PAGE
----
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Parts of The Don Bluth Archive Are Viewable Online

In 2005, Don Bluth and producing partner Gary Goldman donated their animation archives to Savannah College of Art and Design (SCAD). The substantial collection includes all the artwork they had saved beginning with Banjo the Woodpile Cat in 1979, as well as administrative and legal documents, scripts, unproduced concepts and publicity materials.

SCAD is currently on a years-long mission to process and catalog the material so that it will be accessible to researchers and students. They’ve posted a generous sampling of the materials on the Don Bluth Collection website including pencil tests from Space Ace, storyboards from The Secret of NIMH, and character designs from Thumbelina. Even if you’re like me, and find Bluth’s work to be mechanical and generic, it’s hard to deny the immense value of preserving an archive of this scale and making it available to future generations.

(via Michael Sporn’s Splog)

  • Scott550

    I’d rather look at some of this work than watch any of his awful cartoons! Except for rock-a-doodle, which crossed the line from just bad to truly, classically, hilariously AWFUL.

  • Yeah, SCAD takes great pride on their Don Bluth collection.
    I’ve never known anyone to call Bluth’s work “mechanical” before, but to each his own.

    • AmidAmidi

      The mechanical quality to which I refer to is that I’ve never felt Bluth’s drawings exhibit any thinking or feeling in them. There is immense technical knowledge in the drawings, but little that reveals the artist responsible for the drawings.

      • I found in watching Thumbelina (which I’m not saying was a particularly good movie…), there were many artistic “signatures” in the movement. Particularly in the similarity between the movement of Thumbelina’s hands and face and Anastassia’s. There’s certainly a clear style which I, in some ways, find to be more malleable and emotive than many Disney movies. (Though I’m not saying Thumbelina was a particularly good movie. It’s just that I didn’t think it’s downfall was the animation. I think the problems were with music, character design, and plot.)

        • Scott550

          it was all rotoscope, and not particularly good rotoscope at that. The animation in that cartoon was particularly awful throughout. Charo the dancing frog with big cans? And thumbelina was more of a man than the prince.

          • D. Strong

            It was NOT all rotoscope and i find your slanderous remark appallingly offensive.

      • Funkybat

        I feel like there are two eras of Bluth films. The early stuff, NIMH, Dragon’s Lair, up through All Dogs Go To Heaven are well animated and largely entertaining. Later on in the 90s almost everything coming from Bluth seemed to be technically polished but very rotoscope-reliant to the point of losing the essence of life that all traditional animators strive for. It was almost a 2D version of the “uncanny valley.” It didn’t help that most of the stories were forgettable or worse.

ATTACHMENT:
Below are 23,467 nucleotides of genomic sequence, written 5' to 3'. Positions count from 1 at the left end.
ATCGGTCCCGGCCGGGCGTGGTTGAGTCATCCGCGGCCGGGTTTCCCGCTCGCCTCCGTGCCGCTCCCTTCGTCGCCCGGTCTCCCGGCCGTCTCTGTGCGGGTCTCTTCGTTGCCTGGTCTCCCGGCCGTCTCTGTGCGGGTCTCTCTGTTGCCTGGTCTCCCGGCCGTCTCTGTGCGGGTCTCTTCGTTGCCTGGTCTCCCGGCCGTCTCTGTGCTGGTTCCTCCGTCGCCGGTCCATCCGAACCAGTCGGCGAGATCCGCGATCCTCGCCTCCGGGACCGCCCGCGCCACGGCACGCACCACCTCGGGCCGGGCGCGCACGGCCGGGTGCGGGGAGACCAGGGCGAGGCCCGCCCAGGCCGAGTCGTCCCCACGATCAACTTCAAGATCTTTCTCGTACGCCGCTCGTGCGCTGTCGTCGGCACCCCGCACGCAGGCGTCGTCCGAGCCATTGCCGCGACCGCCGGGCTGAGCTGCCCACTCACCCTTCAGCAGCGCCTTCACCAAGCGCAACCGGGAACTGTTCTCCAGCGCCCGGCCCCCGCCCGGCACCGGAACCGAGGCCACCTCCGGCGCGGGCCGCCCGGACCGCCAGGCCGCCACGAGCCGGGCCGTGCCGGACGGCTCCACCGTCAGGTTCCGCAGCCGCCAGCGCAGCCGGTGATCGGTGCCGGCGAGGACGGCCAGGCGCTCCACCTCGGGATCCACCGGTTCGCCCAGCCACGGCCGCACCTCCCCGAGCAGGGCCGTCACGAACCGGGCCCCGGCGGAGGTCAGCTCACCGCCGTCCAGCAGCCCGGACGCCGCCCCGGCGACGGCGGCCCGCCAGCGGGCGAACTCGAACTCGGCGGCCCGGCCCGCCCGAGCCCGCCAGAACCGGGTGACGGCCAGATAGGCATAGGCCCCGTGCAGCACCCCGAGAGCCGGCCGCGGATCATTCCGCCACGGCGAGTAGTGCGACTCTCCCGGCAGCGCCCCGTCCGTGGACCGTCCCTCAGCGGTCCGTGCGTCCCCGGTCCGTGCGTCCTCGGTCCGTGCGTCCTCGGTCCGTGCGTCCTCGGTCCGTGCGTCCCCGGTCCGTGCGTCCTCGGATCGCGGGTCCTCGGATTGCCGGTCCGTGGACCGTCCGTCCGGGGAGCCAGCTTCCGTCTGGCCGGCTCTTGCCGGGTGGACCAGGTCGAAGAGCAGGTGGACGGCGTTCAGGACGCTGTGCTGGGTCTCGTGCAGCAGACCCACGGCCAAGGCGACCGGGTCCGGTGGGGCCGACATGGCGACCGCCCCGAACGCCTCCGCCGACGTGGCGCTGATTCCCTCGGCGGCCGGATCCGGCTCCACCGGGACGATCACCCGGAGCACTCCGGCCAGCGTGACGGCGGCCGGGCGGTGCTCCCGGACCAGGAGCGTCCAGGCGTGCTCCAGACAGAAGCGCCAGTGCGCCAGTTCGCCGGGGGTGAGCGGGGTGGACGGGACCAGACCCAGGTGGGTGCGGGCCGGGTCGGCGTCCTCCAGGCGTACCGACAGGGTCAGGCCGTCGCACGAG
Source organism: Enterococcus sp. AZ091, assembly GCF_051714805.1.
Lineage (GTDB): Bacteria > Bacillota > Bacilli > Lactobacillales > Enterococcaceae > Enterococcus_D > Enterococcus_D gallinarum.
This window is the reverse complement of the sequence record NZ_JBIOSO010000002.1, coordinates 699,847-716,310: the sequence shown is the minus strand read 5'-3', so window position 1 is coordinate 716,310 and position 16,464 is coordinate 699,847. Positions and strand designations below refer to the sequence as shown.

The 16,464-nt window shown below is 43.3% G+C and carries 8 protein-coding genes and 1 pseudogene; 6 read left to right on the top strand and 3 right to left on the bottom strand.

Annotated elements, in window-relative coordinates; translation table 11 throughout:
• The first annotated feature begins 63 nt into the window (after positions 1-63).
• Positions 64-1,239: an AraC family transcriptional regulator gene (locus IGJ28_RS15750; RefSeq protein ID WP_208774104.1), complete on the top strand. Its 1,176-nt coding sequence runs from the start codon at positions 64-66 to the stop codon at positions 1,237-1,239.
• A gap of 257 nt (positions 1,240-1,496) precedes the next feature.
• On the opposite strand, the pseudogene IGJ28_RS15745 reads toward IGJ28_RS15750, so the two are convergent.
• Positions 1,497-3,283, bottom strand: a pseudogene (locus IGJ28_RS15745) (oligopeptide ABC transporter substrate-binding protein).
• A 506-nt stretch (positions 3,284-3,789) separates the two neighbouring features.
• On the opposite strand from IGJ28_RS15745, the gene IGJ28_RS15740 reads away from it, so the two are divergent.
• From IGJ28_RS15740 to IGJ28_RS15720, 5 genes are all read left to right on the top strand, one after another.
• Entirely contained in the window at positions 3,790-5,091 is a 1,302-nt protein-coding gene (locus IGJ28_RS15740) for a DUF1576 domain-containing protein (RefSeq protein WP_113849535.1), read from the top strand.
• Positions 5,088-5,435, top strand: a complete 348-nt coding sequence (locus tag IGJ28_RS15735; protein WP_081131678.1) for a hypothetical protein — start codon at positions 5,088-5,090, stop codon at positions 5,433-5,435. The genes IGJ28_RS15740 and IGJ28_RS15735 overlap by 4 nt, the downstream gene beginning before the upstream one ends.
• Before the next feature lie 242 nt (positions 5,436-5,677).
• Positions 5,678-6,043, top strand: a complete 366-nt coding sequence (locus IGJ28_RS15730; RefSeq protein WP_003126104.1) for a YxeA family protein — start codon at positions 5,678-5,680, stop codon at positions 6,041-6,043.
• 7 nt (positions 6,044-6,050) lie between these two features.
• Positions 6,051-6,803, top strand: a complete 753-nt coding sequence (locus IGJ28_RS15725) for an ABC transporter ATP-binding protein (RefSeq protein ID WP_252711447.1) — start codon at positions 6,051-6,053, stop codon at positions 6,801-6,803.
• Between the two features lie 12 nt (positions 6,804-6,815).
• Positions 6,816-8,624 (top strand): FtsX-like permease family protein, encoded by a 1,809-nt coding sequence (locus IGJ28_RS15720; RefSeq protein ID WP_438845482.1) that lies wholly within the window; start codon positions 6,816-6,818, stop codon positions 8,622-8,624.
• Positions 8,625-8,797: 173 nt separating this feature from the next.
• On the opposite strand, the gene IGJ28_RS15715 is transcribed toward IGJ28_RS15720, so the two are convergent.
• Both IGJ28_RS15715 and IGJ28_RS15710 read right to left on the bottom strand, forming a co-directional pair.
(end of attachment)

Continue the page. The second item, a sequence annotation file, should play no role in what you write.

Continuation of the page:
The music video Bluth did for the Scissor Sisters managed to capture much of the early spark of his Dragon’s Lair/Space Ace-era work, so he’s still got it in him, it’s just disappointing how dry the 90s films felt.

      • Patrick C

        I find it truly astonishing that you poke at Bluth for “Mechanical qualities” (agreed, mind you) yet you’ve all the time in the world for Dick Williams- a mechanical animator if there ever was one. I see little difference between these two: both are products of an animation industry that prized animation technique and artistry over story (and before anyone gets up on their Roger Rabbit high-horse, let me remind you dick had nothing to do with the story. He was, to all intents and purposes, as involved in the story as Stan Winston was with the story of Jurassic Park). He and Bluth both thought animating anything made it watchable. They were both wrong. They both should rightfully take their places as pioneers of the art, misguided and flawed though they may be. But we should never forget that Disney was considering shuttering their money-loosing animation devision, when Bluth and Spielberg made, what was at the time, the highest grossing animated film ever produced. Without which, Disney Might never have had their second “Golden Age”

  • Natalie Belton

    Don Bluth gets bashed here a lot on Cartoonbrew. Sure, he made some really awful stuff during the early ’90s (A Troll in Central Park being the worst offender), but some of his earlier work truly did help animation get out the ‘Dark Age’ and into the Renaissance era. His American Tale and Land Before Time gave Disney so much competition that they even outgrossed the company’s films from the same year (The Great Mouse Detective and Oliver and Company). Personally, I believe that The Secret of NiMH was Bluth’s best work, as it was somewhat unconventional for an American animated film, had some of the best animation of its time, and lacked the sappiness of some of his less memorable films.

    • Scott550

      I’ll give him credit for having fled Disney and let truly talented film makers and storytellers make some of Disney’s best films.

      • zac leck

        The way your comment is worded is a little ambiguous. Was it meant to be a slight against Bluth, like because he left and was out of the way some ‘truly talented film makers’ were able to make some of Disney’s best films? Cause that would be bullshit, Disney was at it’s worst when Bluth left.